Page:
March 14, 2018

Peanut Butter Substitutes for Children with Peanut Allergies

Peanut butter is probably the first thing you would think of when looking for something to spread on a slice of bread or a toast, while peanut butter and jelly (often referred to as PB&J) sandwich is a classic packaged lunch for children at school. However, peanut is also one of the most common food allergy triggers. Therefore, if your child or any child at your school is suffering from a peanut allergy, peanut butter is an absolute no-no.

 

If you are looking for healthy alternatives to put in your kid’s lunchbox, there are many various options that your child might like even better than peanut butter. Below, we suggest some peanut-allergy-friendly foods that you can use as a sandwich spread.

Hummus

 

Hummus is a spread (and dip) originally coming from the Middle East, that is nowadays gaining more and more popularity all over the world, due to its nutritive properties. This spread is high in protein, vitamin B, manganese and other nutrients, which makes it a healthy choice for many people, including vegans and vegetarians. Hummus is made from cooked and pureed chickpeas, and it also contains olive oil, lemon juice, tahini, garlic and salt. It can be found many major grocery stores and supermarkets, or you can also make your own homemade hummus.

Guacamole

 

Guacamole is an avocado-based dip and spread that was first developed by the Aztecs and plays one of the major roles in modern Mexican cuisine. Guacamole (often called “guac”) is a great source of healthy fats, vitamins and minerals. You can use it as a single-ingredient sandwich topping or combine it with chicken or other foods. In addition, the bright green color of avocado may attract your curious child.

Bean Dips

 

Bean dips that can also be used as sandwich spreads are very common in Mexican cuisine. Like hummus, these are a great source of protein and other healthy nutrients. Bean dips are typically served together with Asadero cheese and some salsa.

Pureed Veggies

 

No secret that many parents have a hard time trying to make their kids eat vegetables. However, you can buy or prepare vegetable purees (e.g. Red Pepper Puree) that are colorful and tasty and can be used as sandwich spreads. You may also want to put some moisture barrier on a bread, such as oil, butter or cream cheese, which will help to prevent the sandwich from getting soggy.

Cream Cheese

 

While not safe for those with a milk allergy, cream cheese is used by many people as a sandwich spread. Due to its thick texture, you can easily spread it on a slice of bread without getting it soggy. Cream cheese is available in different flavors, including fruit or chopped vegetable.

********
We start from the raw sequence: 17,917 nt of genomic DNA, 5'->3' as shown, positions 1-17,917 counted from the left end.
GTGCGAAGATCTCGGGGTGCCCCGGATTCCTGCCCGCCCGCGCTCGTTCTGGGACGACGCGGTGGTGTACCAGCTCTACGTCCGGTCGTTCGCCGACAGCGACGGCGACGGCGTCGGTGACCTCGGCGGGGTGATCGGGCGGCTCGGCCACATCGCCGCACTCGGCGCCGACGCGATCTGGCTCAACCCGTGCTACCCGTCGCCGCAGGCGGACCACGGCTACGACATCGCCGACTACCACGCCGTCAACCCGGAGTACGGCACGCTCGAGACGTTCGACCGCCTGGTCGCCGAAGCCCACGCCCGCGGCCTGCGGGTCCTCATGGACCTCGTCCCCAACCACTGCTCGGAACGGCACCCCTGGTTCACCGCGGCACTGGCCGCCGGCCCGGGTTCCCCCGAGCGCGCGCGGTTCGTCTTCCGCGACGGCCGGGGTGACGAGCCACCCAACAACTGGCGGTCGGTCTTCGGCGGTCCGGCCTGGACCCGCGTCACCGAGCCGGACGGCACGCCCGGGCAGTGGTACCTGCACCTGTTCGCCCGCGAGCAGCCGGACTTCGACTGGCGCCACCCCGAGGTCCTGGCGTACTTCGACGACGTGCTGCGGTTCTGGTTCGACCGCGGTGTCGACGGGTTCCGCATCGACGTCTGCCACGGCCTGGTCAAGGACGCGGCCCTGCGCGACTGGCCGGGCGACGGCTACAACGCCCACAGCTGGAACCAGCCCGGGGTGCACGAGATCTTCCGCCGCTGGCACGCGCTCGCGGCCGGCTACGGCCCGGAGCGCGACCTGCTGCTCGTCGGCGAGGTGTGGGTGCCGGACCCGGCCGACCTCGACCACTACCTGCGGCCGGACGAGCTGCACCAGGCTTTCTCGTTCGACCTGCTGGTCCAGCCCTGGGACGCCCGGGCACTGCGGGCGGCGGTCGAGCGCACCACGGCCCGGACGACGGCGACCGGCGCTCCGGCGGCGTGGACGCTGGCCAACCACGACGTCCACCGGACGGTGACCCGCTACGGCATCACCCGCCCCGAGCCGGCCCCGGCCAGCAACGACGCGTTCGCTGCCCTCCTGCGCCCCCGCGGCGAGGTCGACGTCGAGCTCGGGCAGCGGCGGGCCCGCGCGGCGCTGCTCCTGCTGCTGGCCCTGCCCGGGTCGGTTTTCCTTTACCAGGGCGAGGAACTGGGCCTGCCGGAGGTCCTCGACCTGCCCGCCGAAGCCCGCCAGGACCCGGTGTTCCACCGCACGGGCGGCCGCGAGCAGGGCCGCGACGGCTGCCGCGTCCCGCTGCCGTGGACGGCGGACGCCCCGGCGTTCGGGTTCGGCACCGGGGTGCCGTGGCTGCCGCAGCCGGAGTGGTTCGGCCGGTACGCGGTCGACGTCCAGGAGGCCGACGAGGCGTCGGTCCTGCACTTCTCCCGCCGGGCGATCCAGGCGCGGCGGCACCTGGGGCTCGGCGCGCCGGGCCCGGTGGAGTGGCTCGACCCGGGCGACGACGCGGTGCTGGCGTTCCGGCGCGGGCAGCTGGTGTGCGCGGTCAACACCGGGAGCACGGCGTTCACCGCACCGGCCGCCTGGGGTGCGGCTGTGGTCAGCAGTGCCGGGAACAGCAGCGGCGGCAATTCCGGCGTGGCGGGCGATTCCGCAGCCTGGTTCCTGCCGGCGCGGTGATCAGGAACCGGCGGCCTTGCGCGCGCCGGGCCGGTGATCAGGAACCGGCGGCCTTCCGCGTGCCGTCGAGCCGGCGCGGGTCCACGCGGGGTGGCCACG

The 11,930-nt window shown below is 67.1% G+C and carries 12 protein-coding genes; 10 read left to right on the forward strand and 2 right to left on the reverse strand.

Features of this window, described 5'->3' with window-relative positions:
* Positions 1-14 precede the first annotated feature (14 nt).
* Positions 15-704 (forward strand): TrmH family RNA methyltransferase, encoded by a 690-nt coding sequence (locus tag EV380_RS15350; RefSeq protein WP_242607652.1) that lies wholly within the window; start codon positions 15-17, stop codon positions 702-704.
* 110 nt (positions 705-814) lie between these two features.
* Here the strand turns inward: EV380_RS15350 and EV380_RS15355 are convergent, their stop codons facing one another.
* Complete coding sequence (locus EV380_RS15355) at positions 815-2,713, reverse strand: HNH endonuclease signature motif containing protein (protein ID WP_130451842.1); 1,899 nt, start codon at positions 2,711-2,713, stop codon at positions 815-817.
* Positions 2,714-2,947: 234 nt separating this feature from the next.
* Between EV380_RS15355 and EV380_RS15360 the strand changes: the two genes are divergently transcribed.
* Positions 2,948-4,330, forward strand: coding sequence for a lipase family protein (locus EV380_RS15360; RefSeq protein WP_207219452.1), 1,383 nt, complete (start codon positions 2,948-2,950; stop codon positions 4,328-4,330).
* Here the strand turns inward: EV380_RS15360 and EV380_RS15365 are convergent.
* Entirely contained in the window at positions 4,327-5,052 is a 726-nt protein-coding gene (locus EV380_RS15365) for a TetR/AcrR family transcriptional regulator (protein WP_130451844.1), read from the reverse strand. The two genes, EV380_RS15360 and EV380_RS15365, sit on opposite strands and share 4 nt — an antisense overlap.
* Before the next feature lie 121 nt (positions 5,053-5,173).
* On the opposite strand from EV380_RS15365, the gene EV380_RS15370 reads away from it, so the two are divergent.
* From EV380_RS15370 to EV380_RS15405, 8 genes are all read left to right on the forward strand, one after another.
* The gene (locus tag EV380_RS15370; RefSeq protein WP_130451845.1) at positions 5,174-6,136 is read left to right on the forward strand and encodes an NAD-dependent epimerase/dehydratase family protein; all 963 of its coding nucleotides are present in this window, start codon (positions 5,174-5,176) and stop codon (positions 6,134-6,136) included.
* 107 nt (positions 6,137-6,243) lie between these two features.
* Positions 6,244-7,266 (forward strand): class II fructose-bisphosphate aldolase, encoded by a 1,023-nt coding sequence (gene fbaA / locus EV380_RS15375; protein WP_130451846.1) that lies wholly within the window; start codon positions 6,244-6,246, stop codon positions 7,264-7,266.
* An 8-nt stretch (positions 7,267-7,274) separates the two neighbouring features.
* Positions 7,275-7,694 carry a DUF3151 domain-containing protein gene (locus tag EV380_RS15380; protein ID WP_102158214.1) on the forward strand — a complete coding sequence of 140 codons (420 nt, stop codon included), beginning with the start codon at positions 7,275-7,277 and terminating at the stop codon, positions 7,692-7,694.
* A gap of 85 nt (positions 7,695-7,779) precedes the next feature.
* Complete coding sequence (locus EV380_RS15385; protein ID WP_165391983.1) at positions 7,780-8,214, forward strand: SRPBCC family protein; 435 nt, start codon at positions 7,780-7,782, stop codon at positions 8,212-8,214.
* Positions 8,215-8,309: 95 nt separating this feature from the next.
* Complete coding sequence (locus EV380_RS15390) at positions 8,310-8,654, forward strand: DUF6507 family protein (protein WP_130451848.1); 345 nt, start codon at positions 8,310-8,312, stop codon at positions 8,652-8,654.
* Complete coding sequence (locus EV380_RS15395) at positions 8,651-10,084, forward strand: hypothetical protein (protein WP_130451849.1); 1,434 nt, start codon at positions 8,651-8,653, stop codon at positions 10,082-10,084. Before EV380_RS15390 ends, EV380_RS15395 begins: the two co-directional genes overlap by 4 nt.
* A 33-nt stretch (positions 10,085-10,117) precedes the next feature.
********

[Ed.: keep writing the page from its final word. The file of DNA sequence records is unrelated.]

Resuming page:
Cranberry Sauce

 

Although cranberry sauce is one of the most popular food products at Thanksgiving, it is often ignored by families during the rest of the year. However, it is also a good idea to add whole berry cranberry sauce to turkey or chicken sandwiches you prepare for you child throughout the school year.

Salad Dressings

 

You can experiment and add your kid’s favorite salad dressing on a sandwich. For instance, dressings like Ranch, Thousand Island or Blue Cheese can make great sandwich spreads. However, since salad dressings may contain hidden food allergens, you should always check the product label before giving it to your child.

 Soy Nut or Sunflower Seed Butters

 

Soy butter and sunflower seed butter were developed as peanut-free (and tree nut-free) alternatives to peanut butter for children and adults with peanut allergies. These butters are usually found in a section of health or specialty foods in major grocery stores, at health food stores, as well as at specialty supermarkets like Whole Foods. However, if your child is allergic to soy, soy butter is not an option.

Tree Nut Butters

 

Various tree nut butters, such as almond butter, hazelnut butter or cashew butter, can also replace peanut butter. Besides, these would probably be the closest experience to peanut butter you can imagine. However, people who are allergic to peanuts often cross-react to tree nuts, too. Therefore, don’t give a tree nut butter to your peanut-allergic child before ensuring that he is not allergic to tree nuts.

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